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Finding the Cracks in the Wall - The Hazard of Single Authentication Factor

The use of authentication factors, one of the most fundamental and well understood concepts in information security, enables secure access to applications, services, and networks. It can affect an enterprise's security posture, however, as the drastic increase in data breaches and system attacks are largely based on compromised authentication.

Authentication factors are classified as follows: "something I know,'' "something I have," or "something I am." For example, the most common factors in real life are website credentials as the something I know, mobile fingerprint authentication as the something I am, and a hardware security key as the something I have.

The most prevalent authentication method is user credentials, also known as username and password, which represents something we know. Credentials are commonly used to authenticate access to any online service, from accessing bank accounts or buying from an online retailer to accessing our company network. As credentials became more widely used, the attacks to steal or abuse this authentication method also increased and evolved. Most noticeable are credential abuse attacks using stolen credentials to try to compromise accounts, relying on users'  frequent habit of reusing their credentials on different services. 

The significant increase in data breaches we have seen over the past several years was primarily driven by stolen or compromised credentials. Compromised credentials provide threat actors the ability to launch internet-wide credential abuse attacks to hunt for accounts that are being accessed using the same credentials.

The amplification impact of these attacks is achieved by the use of dedicated tools that can be customized to the targeted login interface and the use of botnet and proxy services that distribute and hide the attackers' origins.

noncompromised.jpg Figure: Number of daily credential abuse attempts in 2020

The figure shows the daily number of credential abuse attempts seen on the Akamai platform -- the average number of credential abuse attempts in 2020 was more than 200 million attempts per day. In addition, looking into the yearly trend of attacks shows a continued increase in the number of attempts, which reached a peak of more than 600 million attempts at the end of September 2020. This continued increase in attacks represents threat actors' increased motivation to own compromised accounts as a function of the increased demand to re-use stolen credentials, mainly those that are associated with media services. A similar and complementary impact on the threat landscape was also observed by Akamai's threat research team over the same months in the phishing attacks in 2020, representing the increase in threat actor motivation to steal users' credentials to later be used in credential abuse scams.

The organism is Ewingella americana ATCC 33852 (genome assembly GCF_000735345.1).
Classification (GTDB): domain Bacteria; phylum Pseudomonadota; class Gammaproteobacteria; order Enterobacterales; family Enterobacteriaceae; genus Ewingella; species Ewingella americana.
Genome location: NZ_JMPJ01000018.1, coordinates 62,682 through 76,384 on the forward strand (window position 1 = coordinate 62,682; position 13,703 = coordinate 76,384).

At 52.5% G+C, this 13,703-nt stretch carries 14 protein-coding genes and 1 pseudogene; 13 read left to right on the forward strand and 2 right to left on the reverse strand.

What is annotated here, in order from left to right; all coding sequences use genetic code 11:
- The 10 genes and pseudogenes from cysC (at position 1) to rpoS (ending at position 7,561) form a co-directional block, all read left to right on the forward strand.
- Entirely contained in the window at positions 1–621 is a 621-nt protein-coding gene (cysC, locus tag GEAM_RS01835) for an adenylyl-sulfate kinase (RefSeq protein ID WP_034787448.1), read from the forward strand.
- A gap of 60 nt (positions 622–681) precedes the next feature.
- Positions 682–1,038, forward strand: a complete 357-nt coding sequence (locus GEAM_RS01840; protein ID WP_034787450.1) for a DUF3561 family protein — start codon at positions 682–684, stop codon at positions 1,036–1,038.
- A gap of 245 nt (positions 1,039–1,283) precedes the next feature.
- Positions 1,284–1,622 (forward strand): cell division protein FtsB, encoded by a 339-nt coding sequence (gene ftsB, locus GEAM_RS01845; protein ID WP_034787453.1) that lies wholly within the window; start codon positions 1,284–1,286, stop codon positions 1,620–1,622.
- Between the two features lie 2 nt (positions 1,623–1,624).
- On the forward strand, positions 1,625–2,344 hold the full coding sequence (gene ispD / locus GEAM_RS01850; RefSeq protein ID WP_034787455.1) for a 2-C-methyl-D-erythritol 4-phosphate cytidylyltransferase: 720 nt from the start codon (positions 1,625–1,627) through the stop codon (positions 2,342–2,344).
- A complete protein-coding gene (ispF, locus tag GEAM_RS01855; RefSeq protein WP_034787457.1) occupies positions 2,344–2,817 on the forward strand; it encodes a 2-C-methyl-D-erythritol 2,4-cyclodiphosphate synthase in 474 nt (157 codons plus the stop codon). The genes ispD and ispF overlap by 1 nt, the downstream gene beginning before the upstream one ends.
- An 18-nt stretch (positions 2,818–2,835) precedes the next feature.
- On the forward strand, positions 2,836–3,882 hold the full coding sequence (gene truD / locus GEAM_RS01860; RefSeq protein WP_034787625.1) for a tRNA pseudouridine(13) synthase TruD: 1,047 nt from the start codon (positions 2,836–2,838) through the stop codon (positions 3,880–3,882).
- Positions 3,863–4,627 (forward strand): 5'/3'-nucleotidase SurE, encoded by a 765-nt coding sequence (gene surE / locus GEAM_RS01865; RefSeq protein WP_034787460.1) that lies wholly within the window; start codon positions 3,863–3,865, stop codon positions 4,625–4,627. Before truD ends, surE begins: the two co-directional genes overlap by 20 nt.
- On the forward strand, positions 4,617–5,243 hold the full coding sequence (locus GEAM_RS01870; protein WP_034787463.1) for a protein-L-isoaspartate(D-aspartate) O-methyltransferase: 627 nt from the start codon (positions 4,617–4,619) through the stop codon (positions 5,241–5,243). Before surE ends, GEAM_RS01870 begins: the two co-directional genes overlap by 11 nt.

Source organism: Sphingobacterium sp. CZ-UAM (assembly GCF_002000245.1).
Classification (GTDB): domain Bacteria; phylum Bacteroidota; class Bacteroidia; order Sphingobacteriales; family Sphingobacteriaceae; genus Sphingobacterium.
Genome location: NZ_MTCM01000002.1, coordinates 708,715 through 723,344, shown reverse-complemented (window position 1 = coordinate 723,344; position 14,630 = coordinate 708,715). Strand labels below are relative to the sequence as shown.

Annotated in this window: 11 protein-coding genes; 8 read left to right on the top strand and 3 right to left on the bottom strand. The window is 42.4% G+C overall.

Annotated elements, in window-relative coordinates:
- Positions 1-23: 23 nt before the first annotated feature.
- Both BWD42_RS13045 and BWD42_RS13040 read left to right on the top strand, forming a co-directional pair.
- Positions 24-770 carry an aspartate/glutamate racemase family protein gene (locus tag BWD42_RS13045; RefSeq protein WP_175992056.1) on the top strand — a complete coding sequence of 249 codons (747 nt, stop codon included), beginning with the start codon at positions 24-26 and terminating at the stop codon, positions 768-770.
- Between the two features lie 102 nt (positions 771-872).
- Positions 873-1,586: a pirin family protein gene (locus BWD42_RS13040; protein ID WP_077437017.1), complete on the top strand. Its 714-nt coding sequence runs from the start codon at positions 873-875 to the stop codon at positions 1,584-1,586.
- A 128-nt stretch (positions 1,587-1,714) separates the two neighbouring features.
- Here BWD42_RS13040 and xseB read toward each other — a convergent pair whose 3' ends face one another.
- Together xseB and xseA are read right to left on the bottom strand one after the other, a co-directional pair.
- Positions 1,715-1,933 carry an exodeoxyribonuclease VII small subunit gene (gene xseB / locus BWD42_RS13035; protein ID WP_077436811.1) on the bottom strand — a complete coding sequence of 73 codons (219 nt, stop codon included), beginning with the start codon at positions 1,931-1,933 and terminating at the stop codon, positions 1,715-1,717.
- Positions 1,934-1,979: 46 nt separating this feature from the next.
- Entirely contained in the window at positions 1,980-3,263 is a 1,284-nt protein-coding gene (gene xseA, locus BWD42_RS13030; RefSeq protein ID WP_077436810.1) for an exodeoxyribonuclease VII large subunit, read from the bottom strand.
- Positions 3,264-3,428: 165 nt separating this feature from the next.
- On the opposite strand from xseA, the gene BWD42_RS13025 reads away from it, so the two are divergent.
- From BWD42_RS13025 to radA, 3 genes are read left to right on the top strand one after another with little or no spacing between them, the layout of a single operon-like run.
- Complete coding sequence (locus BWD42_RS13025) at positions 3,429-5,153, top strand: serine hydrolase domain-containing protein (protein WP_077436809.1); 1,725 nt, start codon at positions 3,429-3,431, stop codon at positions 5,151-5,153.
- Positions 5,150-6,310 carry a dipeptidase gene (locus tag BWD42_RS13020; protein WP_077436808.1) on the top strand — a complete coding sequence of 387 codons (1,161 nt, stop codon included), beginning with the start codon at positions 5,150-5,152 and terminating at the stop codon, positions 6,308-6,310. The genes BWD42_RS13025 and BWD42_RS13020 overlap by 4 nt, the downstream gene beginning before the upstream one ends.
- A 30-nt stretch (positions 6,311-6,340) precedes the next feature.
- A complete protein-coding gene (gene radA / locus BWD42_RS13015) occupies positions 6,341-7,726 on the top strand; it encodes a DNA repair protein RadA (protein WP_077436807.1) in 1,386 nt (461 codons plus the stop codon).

As credential abuse attacks increased in the past few years, enterprises quickly realized that users' credentials alone are insufficient to ensure the authenticity of the connected user, leading to the increased adoption of multi-factor authentication (MFA) architecture.

MFA enables the hardening of the user authentication process by using more than a single identification factor to reduce the risk of fraudulent and malicious activities. Each independent authentication factor gives more confidence in the authenticity of the connected user and reduces the risk of unauthorized access in the event one of those factors is stolen or lost.

Enterprises were the first to adopt MFA, as the potential damage of compromised accounts can result in a data breach, stolen intellectual property, and reputational damage.

Once more than one factor is being used, all the authentication factors need to be stolen or compromised in order for the unauthorized authentication to be successful. While such a scenario is harder to execute, a recent Akamai's threat research publication shows that threat actors have now stepped up their game and can overcome even MFA.

The turning point for the more widespread adoption of MFA will be driven by the combination of scale and order of magnitude of the credentials abuse attacks and the potential damage and value of the compromised account.

Compromising an account that is protected by MFA is more challenging, but it is not impossible. In recent years, we have seen more and more scams leveraging victims' mistakes and exploiting MFA weaknesses. This enables cybercriminals to execute sophisticated attacks against enterprises and allows individuals to execute fraud activities and steal sensitive data.

In the next blog post, I will cover the details of some of the most recently observed attacks, explain the most common MFA bypass methods, and discuss what can be done to improve users' authentication and avoid unnecessary risk and the potential damage.

Learn more about Akamai's multi-factor authentication solution at akamai.com/mfa.